Cane and Stripes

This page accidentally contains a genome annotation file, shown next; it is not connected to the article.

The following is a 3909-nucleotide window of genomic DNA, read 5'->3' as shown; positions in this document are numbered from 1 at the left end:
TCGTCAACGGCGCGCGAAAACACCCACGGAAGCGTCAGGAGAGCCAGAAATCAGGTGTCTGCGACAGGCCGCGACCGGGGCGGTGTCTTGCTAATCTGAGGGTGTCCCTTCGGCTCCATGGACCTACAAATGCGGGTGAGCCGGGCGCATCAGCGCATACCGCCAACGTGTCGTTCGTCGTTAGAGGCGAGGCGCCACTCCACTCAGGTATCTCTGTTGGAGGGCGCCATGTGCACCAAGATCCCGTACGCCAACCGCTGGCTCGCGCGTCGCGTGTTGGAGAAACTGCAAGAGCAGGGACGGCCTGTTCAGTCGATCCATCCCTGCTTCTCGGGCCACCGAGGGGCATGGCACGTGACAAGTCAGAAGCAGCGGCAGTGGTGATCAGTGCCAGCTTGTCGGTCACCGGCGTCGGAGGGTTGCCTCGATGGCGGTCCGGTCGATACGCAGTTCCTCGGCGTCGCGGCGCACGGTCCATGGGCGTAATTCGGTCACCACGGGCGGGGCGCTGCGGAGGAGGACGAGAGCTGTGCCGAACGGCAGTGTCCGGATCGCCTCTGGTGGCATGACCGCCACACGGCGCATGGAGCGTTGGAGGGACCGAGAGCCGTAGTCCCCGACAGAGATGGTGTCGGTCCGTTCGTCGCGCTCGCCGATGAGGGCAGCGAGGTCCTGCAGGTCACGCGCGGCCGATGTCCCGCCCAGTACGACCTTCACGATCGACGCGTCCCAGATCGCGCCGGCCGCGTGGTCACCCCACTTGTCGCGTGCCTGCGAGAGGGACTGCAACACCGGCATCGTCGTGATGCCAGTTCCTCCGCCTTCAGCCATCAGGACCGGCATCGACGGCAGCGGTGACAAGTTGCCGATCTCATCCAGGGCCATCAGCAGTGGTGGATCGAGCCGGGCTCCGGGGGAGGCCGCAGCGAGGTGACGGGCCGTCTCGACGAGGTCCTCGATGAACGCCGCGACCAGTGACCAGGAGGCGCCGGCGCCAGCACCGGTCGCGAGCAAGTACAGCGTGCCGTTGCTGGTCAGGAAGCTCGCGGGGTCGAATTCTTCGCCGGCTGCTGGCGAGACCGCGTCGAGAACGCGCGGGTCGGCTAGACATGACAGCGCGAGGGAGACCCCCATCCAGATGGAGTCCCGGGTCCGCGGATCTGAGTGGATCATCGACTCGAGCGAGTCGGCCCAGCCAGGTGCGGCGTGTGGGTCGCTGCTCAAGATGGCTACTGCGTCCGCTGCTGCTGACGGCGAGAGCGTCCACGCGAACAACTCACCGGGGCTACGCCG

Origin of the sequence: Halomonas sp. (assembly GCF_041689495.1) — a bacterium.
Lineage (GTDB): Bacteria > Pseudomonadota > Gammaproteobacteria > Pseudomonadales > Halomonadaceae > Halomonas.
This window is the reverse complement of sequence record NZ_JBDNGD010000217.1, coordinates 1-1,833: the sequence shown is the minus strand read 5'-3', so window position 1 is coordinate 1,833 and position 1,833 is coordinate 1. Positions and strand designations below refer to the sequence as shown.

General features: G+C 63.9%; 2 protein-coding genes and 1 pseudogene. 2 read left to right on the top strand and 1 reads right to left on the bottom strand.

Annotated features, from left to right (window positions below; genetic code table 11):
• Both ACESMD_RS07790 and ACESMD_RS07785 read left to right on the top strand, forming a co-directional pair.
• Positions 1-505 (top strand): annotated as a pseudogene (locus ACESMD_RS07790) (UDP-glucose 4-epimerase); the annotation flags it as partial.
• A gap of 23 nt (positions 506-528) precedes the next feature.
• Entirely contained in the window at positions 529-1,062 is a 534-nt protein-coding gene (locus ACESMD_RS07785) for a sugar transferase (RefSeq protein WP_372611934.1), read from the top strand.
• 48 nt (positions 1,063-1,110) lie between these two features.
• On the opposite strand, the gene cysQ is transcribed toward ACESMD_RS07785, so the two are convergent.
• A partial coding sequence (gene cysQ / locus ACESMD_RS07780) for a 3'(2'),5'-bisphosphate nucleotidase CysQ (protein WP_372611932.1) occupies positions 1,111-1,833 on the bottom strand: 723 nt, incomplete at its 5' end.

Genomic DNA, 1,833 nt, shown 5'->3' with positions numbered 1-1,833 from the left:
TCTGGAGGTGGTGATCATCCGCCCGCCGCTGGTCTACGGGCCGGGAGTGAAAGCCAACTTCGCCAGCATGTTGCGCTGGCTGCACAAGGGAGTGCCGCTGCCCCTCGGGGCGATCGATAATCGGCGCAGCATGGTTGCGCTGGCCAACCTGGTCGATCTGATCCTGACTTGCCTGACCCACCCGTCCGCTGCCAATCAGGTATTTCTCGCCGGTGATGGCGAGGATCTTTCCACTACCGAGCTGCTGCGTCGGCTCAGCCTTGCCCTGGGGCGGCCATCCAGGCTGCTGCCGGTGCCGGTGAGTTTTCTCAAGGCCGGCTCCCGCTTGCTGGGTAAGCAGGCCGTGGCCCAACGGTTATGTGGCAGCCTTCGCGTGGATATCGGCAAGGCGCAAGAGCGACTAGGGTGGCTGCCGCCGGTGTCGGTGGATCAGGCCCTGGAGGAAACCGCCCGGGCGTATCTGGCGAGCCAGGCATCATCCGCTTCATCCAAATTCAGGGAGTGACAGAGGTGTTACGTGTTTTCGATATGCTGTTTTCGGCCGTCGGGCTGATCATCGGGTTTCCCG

A productive comparison can be made between nineteenth-century French schoolmasters and warrant officers. Both were entrusted with what this article describes as “first-degree authority”. Such a comparison illuminates in both groups a twin obedience to democratic rule and patriotic discipline. Before 1880, their common subaltern position found expression in their low standard of living, their unflattering public image, and their frequent recourse to brutality in daily relations with students/recruits. In the wake of the French defeat and the Paris Commune in 1870-1871, the nation underwent an examination of conscience which triggered contradictory expectations. On the one hand, the army was expected to become a school for the nation, but on the other hand, schoolmasters had to distinguish themselves from warrant officer instructors. It was their duty to inculcate proper moral and civic values in children of modest backgrounds, keeping in mind that the majority of them would one day be drafted into the army. Compulsory school attendance finally succeeded in confronting the problem of literacy. As military service shortened, the role of warrant officers changed. Their first duty was to act as intermediaries with those in charge of the recruits’ first technical training sessions; at the same time, they took up a “social role” which complemented that of the officers. The First World War both demonstrated and undermined the power of this national pedagogical approach. After 1918, schoolmasters increasingly contested the ideological and social functions of authority which they had embraced, and which had linked them to army training for working-class children.